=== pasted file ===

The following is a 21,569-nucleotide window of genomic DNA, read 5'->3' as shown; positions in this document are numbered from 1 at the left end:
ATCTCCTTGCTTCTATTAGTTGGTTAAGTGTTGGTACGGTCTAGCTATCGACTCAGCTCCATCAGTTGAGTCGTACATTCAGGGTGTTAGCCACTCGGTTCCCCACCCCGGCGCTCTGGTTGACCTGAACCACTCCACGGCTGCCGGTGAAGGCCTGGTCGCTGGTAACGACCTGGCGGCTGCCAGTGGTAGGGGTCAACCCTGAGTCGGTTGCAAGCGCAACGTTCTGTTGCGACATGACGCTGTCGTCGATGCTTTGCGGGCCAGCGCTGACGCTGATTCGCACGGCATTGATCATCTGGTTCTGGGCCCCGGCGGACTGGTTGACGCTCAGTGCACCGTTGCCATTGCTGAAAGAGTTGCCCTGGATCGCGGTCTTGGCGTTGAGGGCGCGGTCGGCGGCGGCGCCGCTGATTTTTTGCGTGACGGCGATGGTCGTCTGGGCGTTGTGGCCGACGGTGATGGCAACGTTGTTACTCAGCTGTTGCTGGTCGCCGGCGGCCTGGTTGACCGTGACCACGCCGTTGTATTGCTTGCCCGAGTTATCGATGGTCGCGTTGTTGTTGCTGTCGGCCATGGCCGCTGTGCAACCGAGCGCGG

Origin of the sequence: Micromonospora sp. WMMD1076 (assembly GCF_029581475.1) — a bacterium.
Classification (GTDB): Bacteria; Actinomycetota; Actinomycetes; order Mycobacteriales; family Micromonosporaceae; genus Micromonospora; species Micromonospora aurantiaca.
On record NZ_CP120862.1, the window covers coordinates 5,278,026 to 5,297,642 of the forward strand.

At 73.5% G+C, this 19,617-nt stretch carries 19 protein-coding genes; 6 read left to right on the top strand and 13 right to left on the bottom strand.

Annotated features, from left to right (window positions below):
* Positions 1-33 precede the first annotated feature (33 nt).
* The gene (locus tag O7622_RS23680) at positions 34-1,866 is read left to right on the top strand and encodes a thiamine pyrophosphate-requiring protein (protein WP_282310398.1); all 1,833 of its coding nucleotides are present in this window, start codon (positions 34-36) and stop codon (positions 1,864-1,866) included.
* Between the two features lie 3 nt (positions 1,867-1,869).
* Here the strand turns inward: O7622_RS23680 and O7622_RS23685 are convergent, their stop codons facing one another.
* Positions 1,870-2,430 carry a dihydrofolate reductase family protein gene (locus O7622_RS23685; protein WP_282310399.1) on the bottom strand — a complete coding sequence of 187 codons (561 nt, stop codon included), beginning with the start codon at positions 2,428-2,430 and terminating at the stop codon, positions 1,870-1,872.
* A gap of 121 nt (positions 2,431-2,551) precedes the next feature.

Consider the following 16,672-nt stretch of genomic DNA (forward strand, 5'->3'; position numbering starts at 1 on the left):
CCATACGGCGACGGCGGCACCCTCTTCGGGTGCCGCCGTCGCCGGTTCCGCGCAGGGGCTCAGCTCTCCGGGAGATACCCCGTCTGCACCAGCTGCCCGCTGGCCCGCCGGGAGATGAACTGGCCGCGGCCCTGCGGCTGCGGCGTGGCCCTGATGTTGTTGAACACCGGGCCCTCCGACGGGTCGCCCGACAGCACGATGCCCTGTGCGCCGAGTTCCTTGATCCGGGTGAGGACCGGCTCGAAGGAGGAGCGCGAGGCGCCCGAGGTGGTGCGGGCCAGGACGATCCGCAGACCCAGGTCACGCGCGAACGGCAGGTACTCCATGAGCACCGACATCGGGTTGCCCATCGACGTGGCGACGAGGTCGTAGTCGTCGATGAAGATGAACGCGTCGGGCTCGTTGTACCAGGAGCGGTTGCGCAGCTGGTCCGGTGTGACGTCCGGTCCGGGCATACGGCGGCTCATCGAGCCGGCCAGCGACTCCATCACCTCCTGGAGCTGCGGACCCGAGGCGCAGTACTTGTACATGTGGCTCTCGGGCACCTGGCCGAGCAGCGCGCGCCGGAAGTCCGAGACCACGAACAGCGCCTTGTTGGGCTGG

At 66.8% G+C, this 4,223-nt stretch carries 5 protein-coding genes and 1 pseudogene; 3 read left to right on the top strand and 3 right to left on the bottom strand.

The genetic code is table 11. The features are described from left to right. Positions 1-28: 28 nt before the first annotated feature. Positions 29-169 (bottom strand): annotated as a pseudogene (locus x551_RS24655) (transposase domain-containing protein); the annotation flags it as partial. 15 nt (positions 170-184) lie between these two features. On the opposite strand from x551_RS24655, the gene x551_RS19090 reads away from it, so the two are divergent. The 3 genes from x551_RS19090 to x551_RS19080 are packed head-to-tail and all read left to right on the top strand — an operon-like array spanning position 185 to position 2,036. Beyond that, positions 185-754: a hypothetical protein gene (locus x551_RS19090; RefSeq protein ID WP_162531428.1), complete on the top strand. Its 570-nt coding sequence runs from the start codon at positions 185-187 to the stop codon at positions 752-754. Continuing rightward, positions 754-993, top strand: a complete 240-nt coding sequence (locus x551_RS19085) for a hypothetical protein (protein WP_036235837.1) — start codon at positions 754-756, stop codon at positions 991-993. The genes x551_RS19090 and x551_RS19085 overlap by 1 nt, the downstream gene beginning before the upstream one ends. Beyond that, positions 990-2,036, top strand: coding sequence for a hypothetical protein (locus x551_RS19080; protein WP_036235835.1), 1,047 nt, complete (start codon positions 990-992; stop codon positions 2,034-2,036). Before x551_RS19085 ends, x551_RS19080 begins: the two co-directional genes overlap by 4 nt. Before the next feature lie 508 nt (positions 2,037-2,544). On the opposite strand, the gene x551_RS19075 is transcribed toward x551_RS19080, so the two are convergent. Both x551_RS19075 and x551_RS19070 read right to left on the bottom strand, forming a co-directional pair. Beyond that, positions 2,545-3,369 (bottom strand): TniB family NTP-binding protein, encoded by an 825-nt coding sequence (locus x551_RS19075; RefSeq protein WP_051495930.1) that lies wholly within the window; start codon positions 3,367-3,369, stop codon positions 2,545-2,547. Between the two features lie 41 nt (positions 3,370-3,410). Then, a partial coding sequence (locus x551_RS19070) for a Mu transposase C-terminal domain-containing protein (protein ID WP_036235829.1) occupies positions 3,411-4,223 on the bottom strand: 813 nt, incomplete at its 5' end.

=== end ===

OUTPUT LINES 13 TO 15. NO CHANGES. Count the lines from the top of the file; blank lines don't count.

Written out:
* A gap of 121 nt (positions 2,431-2,551) precedes the next feature.

Consider the following 16,672-nt stretch of genomic DNA (forward strand, 5'->3'; position numbering starts at 1 on the left):
CCATACGGCGACGGCGGCACCCTCTTCGGGTGCCGCCGTCGCCGGTTCCGCGCAGGGGCTCAGCTCTCCGGGAGATACCCCGTCTGCACCAGCTGCCCGCTGGCCCGCCGGGAGATGAACTGGCCGCGGCCCTGCGGCTGCGGCGTGGCCCTGATGTTGTTGAACACCGGGCCCTCCGACGGGTCGCCCGACAGCACGATGCCCTGTGCGCCGAGTTCCTTGATCCGGGTGAGGACCGGCTCGAAGGAGGAGCGCGAGGCGCCCGAGGTGGTGCGGGCCAGGACGATCCGCAGACCCAGGTCACGCGCGAACGGCAGGTACTCCATGAGCACCGACATCGGGTTGCCCATCGACGTGGCGACGAGGTCGTAGTCGTCGATGAAGATGAACGCGTCGGGCTCGTTGTACCAGGAGCGGTTGCGCAGCTGGTCCGGTGTGACGTCCGGTCCGGGCATACGGCGGCTCATCGAGCCGGCCAGCGACTCCATCACCTCCTGGAGCTGCGGACCCGAGGCGCAGTACTTGTACATGTGGCTCTCGGGCACCTGGCCGAGCAGCGCGCGCCGGAAGTCCGAGACCACGAACAGCGCCTTGTTGGGCTGG